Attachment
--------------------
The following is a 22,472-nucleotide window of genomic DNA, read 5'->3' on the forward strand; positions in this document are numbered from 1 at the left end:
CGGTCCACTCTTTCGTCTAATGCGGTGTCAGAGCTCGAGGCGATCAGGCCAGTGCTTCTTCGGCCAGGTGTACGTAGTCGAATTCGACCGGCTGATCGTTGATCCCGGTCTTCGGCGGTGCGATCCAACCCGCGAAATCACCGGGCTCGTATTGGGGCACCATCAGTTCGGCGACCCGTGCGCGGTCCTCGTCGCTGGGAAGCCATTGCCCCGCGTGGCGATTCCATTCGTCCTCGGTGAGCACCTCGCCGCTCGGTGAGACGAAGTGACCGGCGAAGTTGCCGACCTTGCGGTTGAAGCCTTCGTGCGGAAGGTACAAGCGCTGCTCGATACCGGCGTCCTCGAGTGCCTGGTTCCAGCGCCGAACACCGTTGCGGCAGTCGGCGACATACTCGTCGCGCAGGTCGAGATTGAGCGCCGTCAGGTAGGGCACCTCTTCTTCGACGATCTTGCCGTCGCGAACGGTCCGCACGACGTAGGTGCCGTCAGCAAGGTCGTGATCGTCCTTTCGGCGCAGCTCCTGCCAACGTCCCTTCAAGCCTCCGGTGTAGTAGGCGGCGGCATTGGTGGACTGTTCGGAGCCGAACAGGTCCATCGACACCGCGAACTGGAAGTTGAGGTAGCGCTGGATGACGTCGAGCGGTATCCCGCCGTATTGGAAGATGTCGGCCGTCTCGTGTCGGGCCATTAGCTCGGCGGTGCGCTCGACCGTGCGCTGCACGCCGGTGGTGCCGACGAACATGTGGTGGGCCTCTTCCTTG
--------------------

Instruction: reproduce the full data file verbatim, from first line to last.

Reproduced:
The following is a 22,472-nucleotide window of genomic DNA, read 5'->3' on the forward strand; positions in this document are numbered from 1 at the left end:
CGGTCCACTCTTTCGTCTAATGCGGTGTCAGAGCTCGAGGCGATCAGGCCAGTGCTTCTTCGGCCAGGTGTACGTAGTCGAATTCGACCGGCTGATCGTTGATCCCGGTCTTCGGCGGTGCGATCCAACCCGCGAAATCACCGGGCTCGTATTGGGGCACCATCAGTTCGGCGACCCGTGCGCGGTCCTCGTCGCTGGGAAGCCATTGCCCCGCGTGGCGATTCCATTCGTCCTCGGTGAGCACCTCGCCGCTCGGTGAGACGAAGTGACCGGCGAAGTTGCCGACCTTGCGGTTGAAGCCTTCGTGCGGAAGGTACAAGCGCTGCTCGATACCGGCGTCCTCGAGTGCCTGGTTCCAGCGCCGAACACCGTTGCGGCAGTCGGCGACATACTCGTCGCGCAGGTCGAGATTGAGCGCCGTCAGGTAGGGCACCTCTTCTTCGACGATCTTGCCGTCGCGAACGGTCCGCACGACGTAGGTGCCGTCAGCAAGGTCGTGATCGTCCTTTCGGCGCAGCTCCTGCCAACGTCCCTTCAAGCCTCCGGTGTAGTAGGCGGCGGCATTGGTGGACTGTTCGGAGCCGAACAGGTCCATCGACACCGCGAACTGGAAGTTGAGGTAGCGCTGGATGACGTCGAGCGGTATCCCGCCGTATTGGAAGATGTCGGCCGTCTCGTGTCGGGCCATTAGCTCGGCGGTGCGCTCGACCGTGCGCTGCACGCCGGTGGTGCCGACGAACATGTGGTGGGCCTCTTCCTTG